For all the hype about serious globally conscious games, a persistent criticism is that not enough of them are fun, that they are mired in the very seriousness that sets them apart from everyday video games. Bell and Seggerman hope a project that enlists college students can inject fresh thinking into the scene.

Respected game designer and scholar Ian Bogost, whose Persuasive Games company was recently tapped to provide serious games for The New York Times, applauded the Microsoft-G4C team-up but also expressed a reservation.

"Conceptually, I think it's fantastic," he told GameFile in an e-mail. "Having Microsoft's endorsement of the very idea of a game about global warming serves as an endorsement of the very idea of games about social issues. I think that's a milestone worth celebrating. That said, I'm getting a bit tired of college-student contests. And I say this as a university professor, no less! I think contests are a risky proposition. They give Microsoft or any other sponsor the rhetorical benefit of the sponsorship, and they automatically apologize for either the success or failure of the outcome, without requiring the sponsor to invest any actual money or time. For this sort of thing to work as more than a promotional play, Microsoft will have to provide a lot of support to would-be entrants."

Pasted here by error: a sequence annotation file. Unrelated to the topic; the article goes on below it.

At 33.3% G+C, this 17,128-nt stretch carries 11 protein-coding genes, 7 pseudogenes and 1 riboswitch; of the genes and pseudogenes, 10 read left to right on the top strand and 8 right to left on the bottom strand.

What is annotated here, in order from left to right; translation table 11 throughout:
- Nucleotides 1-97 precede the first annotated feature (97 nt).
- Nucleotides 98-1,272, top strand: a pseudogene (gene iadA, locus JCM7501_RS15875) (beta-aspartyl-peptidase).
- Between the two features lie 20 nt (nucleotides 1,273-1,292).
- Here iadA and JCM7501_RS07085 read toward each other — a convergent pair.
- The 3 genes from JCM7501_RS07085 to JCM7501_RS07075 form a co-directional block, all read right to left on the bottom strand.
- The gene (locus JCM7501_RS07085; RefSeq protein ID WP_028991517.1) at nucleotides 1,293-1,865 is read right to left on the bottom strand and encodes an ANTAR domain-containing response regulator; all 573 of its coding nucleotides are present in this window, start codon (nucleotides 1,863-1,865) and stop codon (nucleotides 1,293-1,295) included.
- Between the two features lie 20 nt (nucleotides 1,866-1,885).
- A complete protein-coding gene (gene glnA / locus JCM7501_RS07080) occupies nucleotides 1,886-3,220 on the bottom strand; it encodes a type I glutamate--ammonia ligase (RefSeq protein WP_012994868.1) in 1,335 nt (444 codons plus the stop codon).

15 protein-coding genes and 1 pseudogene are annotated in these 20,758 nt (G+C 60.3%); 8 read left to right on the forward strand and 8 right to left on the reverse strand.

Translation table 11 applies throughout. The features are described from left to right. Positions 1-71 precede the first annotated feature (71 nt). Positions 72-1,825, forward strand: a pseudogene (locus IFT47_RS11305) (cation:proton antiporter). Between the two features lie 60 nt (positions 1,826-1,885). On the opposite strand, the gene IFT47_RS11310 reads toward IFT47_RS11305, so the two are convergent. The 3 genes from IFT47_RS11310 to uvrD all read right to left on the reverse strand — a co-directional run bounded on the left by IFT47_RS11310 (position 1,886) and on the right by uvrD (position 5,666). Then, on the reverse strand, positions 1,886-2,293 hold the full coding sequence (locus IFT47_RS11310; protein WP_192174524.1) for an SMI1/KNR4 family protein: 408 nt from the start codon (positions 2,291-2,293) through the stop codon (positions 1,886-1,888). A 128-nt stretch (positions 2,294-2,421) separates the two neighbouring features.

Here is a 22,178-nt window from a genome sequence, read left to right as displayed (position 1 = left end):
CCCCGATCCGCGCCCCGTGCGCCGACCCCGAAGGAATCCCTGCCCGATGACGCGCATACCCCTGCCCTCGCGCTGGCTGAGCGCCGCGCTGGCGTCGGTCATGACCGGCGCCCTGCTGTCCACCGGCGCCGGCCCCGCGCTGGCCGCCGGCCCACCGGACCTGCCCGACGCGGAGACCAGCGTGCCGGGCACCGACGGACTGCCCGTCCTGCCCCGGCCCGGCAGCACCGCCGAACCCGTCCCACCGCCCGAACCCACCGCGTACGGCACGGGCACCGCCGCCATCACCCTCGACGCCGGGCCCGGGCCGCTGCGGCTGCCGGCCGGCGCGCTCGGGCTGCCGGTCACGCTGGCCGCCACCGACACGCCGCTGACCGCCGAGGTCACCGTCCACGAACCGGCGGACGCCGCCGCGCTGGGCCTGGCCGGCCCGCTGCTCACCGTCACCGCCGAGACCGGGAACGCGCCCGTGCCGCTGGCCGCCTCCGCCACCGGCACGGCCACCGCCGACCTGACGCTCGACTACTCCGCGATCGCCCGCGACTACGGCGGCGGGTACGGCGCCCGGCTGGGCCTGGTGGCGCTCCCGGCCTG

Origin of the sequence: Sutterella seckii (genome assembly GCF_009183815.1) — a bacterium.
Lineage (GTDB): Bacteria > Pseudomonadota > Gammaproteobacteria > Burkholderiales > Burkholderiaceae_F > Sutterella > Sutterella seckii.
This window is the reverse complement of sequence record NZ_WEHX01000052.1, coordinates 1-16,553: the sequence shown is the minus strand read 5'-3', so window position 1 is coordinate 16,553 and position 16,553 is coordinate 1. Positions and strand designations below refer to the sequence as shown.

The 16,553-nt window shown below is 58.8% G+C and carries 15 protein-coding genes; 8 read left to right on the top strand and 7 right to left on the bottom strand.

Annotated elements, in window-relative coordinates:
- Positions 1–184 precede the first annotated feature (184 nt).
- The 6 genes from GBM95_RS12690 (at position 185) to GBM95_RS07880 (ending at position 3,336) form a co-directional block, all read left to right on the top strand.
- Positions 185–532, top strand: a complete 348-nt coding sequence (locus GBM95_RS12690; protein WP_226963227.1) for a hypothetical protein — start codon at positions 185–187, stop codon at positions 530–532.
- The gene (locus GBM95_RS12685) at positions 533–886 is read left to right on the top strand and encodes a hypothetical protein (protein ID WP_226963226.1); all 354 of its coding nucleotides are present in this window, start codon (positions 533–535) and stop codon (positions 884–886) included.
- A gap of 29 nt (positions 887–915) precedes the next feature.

For now, Microsoft can at least maintain that it has put more of a foot forward than its corporate peers. Neither Sony nor Nintendo have announced similar contests. The closest corporate approach is actually that of mtvU, which has sponsored college contests to create games that raise awareness about Darfur and HIV.

Bell was hopeful that such contests will open a new chapter for gaming. "I do not believe this is going to replace 'Halo 3' or 'The Sims' or 'World of Warcraft,' but I do think that we're seeing a radical, new and exciting phase for the gaming industry, and we're hoping that we see some innovation and even some new genres being developed as part of this first step."

Further information about contest rules and participating universities will be available in August on and